“My name is Steve Tellier, and I’m an investigative reporter.”
Those are the last words most people want to see in their inbox or hear on their voicemail. But it’s how I began countless emails and phone calls during my time as an investigative journalist, when I would seek information, answers and official statements from the targets of my reports. Like thousands of other journalists, I was simply doing my job. But often, I was also creating a public relations crisis.
By the time I hit ‘send’ on such an email, I had conducted extensive research, consulted with colleagues, and spoken with key experts. I always aimed to know more about the issue I was investigating than the person on the receiving end of my inquiry – to be as prepared as possible before I formally posed tough questions to the people or organization at the center of my news story.
After years of instigating crises as a reporter, I’m now helping our clients manage them, offering my expertise in crisis communications. But whether you’re working a big story or trying to limit a story’s damage, one constant is clear: preparation is paramount.
This begs the obvious question: How can you possibly prepare for an email you haven’t yet received? A social media post that hasn’t yet gone viral? A crisis that doesn’t yet exist?
The key is using the same investigative tools journalists wield – thorough research, thoughtful consultation, and expert input – and directing them inward, at your own organization. It’s an exercise that, like news reporting, also requires the posing of tough questions – except you’re now asking them of your own organization:
- What kinds of PR crises are most likely to impact us?
- How would we manage each variety of crisis?
- Who would speak on behalf of our organization?
- Who would they speak to?
- And what would they say?
The answers to these questions can form the foundation of a crisis communications plan. It can serve as a road map for handling virtually any scenario that could negatively impact your organization: a discrimination controversy, wrongful termination claim, suspected financial impropriety, sexual misconduct allegation, and a slew of other issues that, at some point in time, impact nearly all companies and entities, regardless of size or sector. Knowing how you and your colleagues would respond to each of these scenarios before they materialize is vitally important for the long-term health of any modern organization.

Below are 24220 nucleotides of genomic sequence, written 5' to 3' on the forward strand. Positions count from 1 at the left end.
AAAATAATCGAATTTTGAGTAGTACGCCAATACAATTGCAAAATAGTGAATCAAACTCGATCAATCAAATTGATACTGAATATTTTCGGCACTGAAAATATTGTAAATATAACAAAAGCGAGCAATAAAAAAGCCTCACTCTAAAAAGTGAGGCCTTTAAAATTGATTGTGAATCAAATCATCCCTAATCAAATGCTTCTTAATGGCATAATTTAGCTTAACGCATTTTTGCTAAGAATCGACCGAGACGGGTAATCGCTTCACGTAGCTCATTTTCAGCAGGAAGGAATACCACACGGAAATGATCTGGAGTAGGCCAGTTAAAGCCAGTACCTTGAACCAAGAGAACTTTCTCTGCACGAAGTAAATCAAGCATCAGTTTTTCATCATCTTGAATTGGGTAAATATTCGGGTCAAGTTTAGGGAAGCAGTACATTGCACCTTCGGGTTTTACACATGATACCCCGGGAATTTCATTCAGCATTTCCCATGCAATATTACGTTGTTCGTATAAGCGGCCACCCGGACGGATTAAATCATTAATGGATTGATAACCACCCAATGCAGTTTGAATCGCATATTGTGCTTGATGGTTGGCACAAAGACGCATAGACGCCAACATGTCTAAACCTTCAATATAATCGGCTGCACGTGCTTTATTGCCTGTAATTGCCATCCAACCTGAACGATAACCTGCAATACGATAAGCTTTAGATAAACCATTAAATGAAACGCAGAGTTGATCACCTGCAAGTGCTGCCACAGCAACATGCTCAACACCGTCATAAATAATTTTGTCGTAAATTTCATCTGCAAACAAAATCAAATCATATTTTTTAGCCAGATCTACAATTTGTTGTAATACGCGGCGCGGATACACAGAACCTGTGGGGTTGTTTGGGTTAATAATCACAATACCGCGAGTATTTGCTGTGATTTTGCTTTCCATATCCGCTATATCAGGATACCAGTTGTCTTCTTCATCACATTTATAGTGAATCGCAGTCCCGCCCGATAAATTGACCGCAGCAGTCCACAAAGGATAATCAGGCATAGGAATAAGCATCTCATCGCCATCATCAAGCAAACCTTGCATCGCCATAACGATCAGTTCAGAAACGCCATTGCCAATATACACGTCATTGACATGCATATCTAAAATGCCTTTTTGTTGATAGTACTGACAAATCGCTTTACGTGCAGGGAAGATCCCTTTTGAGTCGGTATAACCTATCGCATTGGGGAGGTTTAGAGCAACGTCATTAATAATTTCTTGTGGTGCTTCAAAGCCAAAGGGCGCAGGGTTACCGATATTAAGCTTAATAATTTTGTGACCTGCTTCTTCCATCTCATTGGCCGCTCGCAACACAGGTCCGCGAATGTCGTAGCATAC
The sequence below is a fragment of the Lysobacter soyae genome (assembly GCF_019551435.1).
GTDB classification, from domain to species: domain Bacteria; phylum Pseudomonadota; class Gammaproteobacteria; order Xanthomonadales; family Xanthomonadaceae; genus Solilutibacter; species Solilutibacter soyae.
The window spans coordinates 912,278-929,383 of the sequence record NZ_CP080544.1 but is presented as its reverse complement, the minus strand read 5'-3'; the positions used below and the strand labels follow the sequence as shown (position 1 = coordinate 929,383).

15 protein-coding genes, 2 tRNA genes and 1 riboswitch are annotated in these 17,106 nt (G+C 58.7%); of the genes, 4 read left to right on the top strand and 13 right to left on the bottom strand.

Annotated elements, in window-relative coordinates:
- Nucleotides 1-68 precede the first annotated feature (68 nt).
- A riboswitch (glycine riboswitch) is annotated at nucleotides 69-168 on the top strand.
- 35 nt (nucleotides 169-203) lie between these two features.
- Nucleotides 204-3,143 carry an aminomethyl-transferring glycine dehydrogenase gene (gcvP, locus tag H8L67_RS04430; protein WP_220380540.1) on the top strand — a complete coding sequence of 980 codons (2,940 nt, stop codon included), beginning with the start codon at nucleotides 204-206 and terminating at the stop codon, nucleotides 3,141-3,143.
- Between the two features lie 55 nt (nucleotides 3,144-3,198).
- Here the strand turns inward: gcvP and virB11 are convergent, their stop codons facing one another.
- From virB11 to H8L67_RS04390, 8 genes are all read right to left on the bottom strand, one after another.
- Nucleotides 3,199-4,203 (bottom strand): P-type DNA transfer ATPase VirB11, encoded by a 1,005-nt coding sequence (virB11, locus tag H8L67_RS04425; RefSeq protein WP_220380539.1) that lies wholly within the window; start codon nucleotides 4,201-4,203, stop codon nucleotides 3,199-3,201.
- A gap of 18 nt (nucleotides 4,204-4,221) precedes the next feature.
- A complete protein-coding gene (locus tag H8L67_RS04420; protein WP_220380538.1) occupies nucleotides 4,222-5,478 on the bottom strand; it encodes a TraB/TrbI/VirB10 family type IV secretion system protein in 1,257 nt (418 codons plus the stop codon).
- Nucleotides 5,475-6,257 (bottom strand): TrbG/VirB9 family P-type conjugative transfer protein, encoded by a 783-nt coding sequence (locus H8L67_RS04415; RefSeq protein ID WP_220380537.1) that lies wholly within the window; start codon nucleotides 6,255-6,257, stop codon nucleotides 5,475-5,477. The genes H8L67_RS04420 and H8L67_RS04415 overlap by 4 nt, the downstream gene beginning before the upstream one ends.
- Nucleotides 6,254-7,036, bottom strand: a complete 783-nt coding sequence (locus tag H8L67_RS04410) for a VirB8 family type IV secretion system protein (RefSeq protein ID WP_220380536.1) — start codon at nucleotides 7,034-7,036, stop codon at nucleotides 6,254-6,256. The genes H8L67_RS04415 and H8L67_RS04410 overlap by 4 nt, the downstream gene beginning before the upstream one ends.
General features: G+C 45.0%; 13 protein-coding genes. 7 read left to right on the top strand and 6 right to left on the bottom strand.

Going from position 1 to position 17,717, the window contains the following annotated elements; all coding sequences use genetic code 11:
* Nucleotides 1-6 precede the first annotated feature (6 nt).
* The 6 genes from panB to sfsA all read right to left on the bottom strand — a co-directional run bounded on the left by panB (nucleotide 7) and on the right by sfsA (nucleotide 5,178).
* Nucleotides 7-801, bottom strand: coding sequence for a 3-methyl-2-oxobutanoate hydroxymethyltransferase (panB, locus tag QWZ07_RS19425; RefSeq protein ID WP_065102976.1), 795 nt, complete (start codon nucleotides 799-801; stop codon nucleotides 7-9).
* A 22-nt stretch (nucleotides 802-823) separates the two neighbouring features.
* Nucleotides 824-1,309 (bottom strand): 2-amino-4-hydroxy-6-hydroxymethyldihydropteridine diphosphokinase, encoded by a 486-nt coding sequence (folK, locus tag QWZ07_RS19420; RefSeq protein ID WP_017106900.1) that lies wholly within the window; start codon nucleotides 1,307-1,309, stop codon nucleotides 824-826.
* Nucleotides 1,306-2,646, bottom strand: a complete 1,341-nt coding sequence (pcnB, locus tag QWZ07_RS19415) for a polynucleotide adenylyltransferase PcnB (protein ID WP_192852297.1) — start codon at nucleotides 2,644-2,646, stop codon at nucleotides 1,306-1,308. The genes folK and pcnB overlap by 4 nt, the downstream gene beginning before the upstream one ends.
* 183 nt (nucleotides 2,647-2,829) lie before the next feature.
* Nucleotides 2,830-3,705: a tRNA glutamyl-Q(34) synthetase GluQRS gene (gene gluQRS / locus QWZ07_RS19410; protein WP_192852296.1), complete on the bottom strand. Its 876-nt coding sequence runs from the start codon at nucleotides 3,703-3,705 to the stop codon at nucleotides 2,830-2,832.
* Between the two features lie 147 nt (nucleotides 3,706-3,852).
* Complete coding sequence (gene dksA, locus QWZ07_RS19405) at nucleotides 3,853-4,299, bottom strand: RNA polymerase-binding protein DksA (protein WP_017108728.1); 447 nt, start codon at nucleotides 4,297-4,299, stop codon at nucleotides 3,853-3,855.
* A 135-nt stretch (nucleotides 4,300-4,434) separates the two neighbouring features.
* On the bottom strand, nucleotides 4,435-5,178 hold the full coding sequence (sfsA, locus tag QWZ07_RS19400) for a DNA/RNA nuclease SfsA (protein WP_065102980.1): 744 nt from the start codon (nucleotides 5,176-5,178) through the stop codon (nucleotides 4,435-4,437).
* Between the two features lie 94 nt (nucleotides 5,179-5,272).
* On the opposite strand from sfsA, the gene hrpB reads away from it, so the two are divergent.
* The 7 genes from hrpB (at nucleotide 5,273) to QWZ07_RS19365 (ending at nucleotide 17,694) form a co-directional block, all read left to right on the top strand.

When I was a reporter, the way my initial inquiry was handled would often reveal broader truths about the organization as a whole. A disjointed, dismissive, or disingenuous response was often indicative of entity-wide dysfunction and is akin to blood in the water for investigative journalists. That response to a preliminary call or email could be the difference between a manageable crisis that recedes quickly and an escalating situation that unfolds over the course of weeks or months.
Nowadays, the collective public, often in the form of social media, is much quicker to diagnose an inadequate initial response than any individual reporter – and far less forgiving. Emphasizing PR crisis management during periods of calm is a crucial step toward ensuring your organization is ready to deliver that response when inevitable turbulence arrives. Because whether it happens five years from now or tomorrow, you will get that email, that social media post will go viral, and that crisis will very much exist.